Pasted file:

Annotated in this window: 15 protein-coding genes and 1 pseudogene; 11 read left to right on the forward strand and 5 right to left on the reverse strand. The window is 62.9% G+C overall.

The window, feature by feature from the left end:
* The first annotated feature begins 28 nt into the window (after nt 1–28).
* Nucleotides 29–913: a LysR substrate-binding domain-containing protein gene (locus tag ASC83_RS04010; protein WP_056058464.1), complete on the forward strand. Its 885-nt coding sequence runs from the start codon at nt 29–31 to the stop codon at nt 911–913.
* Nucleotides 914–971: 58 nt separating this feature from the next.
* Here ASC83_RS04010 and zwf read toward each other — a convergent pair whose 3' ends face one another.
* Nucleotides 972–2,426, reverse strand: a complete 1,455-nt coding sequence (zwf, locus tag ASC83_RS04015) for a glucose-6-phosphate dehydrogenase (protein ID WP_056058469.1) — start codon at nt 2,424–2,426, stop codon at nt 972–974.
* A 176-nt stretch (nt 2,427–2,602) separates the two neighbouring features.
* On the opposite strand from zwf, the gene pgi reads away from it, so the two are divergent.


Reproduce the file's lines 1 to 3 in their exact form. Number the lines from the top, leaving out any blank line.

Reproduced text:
Annotated in this window: 15 protein-coding genes and 1 pseudogene; 11 read left to right on the forward strand and 5 right to left on the reverse strand. The window is 62.9% G+C overall.

The window, feature by feature from the left end:
* The first annotated feature begins 28 nt into the window (after nt 1–28).